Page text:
McCreevy in line for €11,000 a month in EU severance deal
EX-FINANCE minister Charlie McCreevy is one of 17 former EU commissioners who are currently drawing down a lucrative severance package -- which could amount to €11,000 a month -- from the EU executive in Brussels, it has been confirmed.
The money, according to a spokesman for the commission, is being paid to "facilitate the re-entry into the workplace and preserve the independence" of outgoing top officials. It is paid out for a maximum of three years after the incumbent leaves office.
The payments to Mr McCreevy could be as high as €11,000 a month, the spokesman said, although much depends on what he is raking in from his two non-executive directorships.
All attempts to reach Mr McCreevy for comment last night proved fruitless.
The Sallins, Co Kildare native left Brussels in February at the end of his term. In May, he took up a non-executive directorship on the board of Ryanair.
That appointment was investigated and approved by the commission at the time, a requirement for former top brass who land jobs in their first year out of Brussels.
As a Ryanair director, Mr McCreevy can hope to be paid between €30,000 and €50,000 a year, while his recent appointment as non-executive director with financial firm NBNK Investments will net him an additional €61,000 per annum, it has been reported.
The EU stipend will be docked if it turns out that he is earning more with it than the €20,000-a-month basic that he scooped as the bloc's internal-market chief, a position he held for five years.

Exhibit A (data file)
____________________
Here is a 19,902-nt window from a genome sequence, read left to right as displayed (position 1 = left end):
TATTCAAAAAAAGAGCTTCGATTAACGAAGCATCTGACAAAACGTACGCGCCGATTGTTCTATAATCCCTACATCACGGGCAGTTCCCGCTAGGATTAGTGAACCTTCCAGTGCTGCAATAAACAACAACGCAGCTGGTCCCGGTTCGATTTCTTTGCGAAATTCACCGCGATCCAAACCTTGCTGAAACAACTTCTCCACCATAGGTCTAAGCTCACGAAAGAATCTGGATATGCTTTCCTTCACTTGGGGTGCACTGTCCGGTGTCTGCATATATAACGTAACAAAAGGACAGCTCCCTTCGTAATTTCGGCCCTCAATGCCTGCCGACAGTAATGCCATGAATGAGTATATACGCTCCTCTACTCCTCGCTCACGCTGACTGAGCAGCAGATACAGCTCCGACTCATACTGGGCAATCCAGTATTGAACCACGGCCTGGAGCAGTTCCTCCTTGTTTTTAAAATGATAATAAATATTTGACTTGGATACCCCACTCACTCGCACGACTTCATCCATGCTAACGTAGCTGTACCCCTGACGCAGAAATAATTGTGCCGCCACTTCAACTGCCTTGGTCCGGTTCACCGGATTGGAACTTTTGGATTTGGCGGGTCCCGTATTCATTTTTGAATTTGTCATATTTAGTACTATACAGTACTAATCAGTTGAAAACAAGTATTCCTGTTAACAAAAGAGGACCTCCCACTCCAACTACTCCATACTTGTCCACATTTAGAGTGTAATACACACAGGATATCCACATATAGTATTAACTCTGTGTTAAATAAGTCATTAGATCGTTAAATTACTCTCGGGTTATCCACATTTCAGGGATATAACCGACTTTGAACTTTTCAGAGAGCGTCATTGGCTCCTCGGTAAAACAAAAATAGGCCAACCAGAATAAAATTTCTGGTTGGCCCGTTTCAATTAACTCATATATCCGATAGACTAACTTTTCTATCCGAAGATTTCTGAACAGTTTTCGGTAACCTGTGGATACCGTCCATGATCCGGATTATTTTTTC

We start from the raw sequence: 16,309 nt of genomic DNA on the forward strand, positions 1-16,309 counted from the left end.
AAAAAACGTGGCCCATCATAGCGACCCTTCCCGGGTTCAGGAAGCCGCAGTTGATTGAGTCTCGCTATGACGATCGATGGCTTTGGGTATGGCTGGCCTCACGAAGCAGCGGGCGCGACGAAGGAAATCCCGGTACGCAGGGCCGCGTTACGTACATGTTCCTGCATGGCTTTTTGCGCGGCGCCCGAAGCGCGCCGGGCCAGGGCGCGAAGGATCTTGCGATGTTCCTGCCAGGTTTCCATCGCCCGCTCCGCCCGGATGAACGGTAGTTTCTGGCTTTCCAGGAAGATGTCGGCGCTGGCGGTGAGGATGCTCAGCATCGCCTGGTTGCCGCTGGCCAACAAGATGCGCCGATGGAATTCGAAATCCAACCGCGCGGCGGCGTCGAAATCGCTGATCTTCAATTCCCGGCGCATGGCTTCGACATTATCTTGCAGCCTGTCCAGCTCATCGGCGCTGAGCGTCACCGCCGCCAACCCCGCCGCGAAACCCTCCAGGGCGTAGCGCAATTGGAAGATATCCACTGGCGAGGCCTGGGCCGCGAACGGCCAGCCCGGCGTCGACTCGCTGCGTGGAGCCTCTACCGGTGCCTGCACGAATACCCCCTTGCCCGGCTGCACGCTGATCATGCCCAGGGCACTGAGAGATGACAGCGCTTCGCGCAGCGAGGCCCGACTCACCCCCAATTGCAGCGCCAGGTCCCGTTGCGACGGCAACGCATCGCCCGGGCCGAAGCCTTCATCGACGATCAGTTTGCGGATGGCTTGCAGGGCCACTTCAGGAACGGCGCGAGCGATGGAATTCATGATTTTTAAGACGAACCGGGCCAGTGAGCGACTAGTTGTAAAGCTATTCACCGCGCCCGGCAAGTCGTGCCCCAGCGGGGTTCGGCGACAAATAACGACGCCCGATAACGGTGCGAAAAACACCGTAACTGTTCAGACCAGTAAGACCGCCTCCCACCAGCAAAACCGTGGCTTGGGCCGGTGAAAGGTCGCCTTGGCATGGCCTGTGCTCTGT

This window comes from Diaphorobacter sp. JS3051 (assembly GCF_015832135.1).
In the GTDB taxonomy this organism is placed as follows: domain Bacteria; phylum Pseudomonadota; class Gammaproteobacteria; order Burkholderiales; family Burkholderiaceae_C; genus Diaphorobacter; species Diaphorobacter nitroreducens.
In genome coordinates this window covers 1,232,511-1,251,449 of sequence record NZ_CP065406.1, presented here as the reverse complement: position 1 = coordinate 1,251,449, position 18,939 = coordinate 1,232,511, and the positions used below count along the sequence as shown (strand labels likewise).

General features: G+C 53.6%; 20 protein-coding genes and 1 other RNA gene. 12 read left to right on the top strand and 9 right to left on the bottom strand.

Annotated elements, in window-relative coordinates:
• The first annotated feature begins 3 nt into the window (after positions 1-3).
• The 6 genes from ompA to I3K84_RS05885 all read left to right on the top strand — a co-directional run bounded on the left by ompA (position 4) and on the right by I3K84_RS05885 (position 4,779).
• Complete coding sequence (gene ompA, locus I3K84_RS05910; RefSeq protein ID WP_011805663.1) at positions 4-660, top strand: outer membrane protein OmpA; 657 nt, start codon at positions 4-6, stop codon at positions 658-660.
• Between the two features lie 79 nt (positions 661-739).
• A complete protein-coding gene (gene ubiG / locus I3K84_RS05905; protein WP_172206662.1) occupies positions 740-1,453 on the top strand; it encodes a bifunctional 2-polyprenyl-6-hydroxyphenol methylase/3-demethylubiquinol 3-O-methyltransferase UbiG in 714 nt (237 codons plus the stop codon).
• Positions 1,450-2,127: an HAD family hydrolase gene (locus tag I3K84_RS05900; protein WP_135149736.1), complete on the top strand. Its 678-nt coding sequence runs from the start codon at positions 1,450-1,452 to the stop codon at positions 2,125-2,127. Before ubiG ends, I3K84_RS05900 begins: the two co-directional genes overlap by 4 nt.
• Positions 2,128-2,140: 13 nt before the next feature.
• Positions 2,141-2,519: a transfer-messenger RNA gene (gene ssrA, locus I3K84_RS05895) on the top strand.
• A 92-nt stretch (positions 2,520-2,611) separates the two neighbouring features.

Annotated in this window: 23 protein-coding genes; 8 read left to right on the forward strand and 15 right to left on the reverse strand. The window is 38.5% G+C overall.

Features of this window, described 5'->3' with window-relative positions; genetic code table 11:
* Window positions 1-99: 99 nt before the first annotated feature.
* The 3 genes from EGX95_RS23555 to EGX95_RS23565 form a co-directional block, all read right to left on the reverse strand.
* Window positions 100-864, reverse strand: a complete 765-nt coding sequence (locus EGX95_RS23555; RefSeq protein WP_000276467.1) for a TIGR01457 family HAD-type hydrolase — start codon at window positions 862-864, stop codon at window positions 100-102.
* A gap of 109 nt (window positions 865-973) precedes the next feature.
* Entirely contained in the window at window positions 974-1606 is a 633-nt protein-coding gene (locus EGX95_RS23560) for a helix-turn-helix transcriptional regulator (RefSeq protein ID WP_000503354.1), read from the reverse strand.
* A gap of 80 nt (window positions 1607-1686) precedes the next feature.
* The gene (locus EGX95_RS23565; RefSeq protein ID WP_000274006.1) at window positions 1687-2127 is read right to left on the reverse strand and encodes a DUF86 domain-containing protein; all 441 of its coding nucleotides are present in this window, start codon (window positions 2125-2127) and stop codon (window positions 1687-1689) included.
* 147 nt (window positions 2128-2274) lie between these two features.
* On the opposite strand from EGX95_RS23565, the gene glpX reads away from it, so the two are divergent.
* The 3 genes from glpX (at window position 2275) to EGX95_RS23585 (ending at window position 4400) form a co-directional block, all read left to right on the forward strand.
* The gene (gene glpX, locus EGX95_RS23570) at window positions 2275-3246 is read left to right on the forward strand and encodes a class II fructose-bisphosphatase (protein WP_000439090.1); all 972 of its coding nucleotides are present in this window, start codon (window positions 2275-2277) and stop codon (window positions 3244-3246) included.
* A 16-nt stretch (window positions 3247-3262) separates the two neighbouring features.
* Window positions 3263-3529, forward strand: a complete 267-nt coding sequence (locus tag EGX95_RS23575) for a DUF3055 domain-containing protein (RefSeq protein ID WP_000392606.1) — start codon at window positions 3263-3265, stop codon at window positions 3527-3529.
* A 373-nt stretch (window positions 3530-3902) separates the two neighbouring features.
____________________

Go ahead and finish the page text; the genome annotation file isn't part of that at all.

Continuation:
Last year, he received a TD and ministerial pension of €125,000 on top of his €238,000 commissioner's salary.
He was also paid an Oireachtas pension of €52,123 for his time as a Fianna Fail TD and a ministerial pension of €75,003 for serving as finance and enterprise ministers.
Fine Gael MEP Gay Mitchell told the Irish Independent: "The package for commissioners does sound quite generous. We need to review this."
Labour MEP for Dublin Proinsias De Rossa said Mr McCreevy should hand the money back to Brussels, given the harsh economic climate.
"I don't think it's warranted or appropriate, given the partial role he played in ensuring the serious lack of regulation of financial institutions."
Mr De Rossa's colleague, Labour MEP Nessa Childers, said severance pay should be reserved for those who need it and candidates should be means tested before their pockets are lined.
Mr McCreevy (61), who is a former accountant, will soon be able to draw down three pensions.
The commission will pay him just over €4,000 a month when he turns 65, while the Irish taxpayer will fund his ministerial and TD pensions, which work out at around E90,000 a year and are payable from when he leaves office.
According to the EU anti-lobbying group ALTER-EU, a total of six of Mr McCreevy's contemporaries are now in jobs that could conflict with their former positions.
They include ex-industry chief Gunter Verheugen -- who is now running his own lobbying consultancy -- and erstwhile consumer supremo Meglena Kuneva, who secured a job with banking giant BNP Paribas.
As commissioner responsible for financial markets, Mr McCreevy gained a reputation for light-touch regulation.